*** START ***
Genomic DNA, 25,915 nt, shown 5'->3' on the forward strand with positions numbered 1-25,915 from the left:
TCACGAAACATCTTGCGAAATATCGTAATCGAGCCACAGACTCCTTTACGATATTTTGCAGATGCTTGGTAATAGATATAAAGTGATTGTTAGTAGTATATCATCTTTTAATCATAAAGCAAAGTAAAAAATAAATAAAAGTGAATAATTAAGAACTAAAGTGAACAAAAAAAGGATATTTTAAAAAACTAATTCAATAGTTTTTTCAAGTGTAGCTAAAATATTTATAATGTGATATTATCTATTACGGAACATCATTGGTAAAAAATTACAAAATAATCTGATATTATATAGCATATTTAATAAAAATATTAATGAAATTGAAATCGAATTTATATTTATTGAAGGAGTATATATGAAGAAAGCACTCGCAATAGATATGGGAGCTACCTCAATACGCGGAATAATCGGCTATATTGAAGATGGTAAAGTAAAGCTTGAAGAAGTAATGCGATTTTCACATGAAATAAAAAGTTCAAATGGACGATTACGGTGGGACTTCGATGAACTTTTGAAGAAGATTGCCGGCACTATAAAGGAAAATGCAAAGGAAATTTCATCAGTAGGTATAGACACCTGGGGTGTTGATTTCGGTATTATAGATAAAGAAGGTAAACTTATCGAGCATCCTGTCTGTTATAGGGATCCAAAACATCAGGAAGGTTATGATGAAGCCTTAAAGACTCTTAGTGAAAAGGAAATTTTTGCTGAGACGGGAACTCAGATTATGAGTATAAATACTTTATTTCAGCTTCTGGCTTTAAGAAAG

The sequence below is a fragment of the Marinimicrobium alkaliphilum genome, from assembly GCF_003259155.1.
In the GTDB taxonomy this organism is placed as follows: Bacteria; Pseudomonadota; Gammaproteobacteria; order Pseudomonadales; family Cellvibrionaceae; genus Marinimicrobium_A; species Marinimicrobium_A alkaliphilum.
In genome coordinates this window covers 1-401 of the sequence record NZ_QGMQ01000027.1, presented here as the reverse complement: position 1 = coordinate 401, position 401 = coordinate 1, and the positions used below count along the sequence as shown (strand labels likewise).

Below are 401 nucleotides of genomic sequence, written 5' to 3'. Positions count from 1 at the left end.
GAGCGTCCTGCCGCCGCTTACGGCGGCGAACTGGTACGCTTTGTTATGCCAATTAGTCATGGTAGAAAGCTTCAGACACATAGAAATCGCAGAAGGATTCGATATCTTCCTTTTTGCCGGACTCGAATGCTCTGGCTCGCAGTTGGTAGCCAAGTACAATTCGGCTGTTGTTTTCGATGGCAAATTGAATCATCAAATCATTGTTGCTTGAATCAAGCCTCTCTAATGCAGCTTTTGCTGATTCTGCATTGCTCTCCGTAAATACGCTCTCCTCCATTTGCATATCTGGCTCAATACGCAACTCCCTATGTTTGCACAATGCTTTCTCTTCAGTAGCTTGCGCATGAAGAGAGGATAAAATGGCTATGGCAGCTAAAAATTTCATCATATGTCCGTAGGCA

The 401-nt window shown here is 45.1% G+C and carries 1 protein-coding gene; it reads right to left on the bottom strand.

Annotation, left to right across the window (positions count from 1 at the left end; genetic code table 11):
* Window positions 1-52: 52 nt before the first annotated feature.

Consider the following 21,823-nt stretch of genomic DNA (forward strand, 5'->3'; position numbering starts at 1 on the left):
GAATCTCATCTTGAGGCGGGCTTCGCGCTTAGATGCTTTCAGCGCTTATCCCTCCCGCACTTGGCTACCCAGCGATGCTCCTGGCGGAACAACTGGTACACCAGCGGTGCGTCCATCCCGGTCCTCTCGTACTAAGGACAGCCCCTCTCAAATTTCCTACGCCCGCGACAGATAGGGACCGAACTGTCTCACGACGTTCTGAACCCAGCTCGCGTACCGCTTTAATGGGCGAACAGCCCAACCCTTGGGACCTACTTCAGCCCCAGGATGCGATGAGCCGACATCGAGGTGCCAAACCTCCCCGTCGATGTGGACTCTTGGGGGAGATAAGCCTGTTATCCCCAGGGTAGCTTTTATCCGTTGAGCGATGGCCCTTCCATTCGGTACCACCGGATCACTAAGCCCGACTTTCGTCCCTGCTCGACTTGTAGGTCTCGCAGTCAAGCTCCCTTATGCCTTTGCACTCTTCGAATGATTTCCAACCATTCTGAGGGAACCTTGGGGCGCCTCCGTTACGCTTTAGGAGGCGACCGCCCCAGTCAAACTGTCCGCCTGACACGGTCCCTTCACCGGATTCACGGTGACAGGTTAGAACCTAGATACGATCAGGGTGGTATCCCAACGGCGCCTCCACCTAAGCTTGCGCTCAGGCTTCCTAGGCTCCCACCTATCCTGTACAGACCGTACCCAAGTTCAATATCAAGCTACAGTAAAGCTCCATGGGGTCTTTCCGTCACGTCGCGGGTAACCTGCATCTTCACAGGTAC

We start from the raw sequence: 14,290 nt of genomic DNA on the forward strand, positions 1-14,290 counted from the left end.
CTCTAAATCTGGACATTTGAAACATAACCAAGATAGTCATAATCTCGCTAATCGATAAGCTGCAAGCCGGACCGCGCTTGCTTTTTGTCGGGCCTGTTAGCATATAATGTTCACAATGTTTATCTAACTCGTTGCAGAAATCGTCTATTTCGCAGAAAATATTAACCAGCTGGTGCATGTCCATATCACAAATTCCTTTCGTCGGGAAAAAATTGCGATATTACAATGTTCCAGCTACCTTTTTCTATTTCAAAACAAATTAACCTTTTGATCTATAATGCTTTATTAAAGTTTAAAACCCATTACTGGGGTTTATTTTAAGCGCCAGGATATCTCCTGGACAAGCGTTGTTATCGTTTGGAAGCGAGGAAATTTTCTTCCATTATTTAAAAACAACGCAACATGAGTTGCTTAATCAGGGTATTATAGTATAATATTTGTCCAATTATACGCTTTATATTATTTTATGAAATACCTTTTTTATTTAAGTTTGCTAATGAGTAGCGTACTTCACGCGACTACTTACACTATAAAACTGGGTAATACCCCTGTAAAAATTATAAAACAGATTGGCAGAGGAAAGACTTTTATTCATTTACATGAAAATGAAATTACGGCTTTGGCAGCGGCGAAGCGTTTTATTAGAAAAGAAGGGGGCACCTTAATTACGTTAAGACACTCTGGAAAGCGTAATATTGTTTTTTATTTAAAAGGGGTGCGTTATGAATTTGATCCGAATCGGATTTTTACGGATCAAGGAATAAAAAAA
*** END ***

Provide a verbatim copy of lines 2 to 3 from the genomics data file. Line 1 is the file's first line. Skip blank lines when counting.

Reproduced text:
TCACGAAACATCTTGCGAAATATCGTAATCGAGCCACAGACTCCTTTACGATATTTTGCAGATGCTTGGTAATAGATATAAAGTGATTGTTAGTAGTATATCATCTTTTAATCATAAAGCAAAGTAAAAAATAAATAAAAGTGAATAATTAAGAACTAAAGTGAACAAAAAAAGGATATTTTAAAAAACTAATTCAATAGTTTTTTCAAGTGTAGCTAAAATATTTATAATGTGATATTATCTATTACGGAACATCATTGGTAAAAAATTACAAAATAATCTGATATTATATAGCATATTTAATAAAAATATTAATGAAATTGAAATCGAATTTATATTTATTGAAGGAGTATATATGAAGAAAGCACTCGCAATAGATATGGGAGCTACCTCAATACGCGGAATAATCGGCTATATTGAAGATGGTAAAGTAAAGCTTGAAGAAGTAATGCGATTTTCACATGAAATAAAAAGTTCAAATGGACGATTACGGTGGGACTTCGATGAACTTTTGAAGAAGATTGCCGGCACTATAAAGGAAAATGCAAAGGAAATTTCATCAGTAGGTATAGACACCTGGGGTGTTGATTTCGGTATTATAGATAAAGAAGGTAAACTTATCGAGCATCCTGTCTGTTATAGGGATCCAAAACATCAGGAAGGTTATGATGAAGCCTTAAAGACTCTTAGTGAAAAGGAAATTTTTGCTGAGACGGGAACTCAGATTATGAGTATAAATACTTTATTTCAGCTTCTGGCTTTAAGAAAG

The sequence below is a fragment of the Marinimicrobium alkaliphilum genome, from assembly GCF_003259155.1.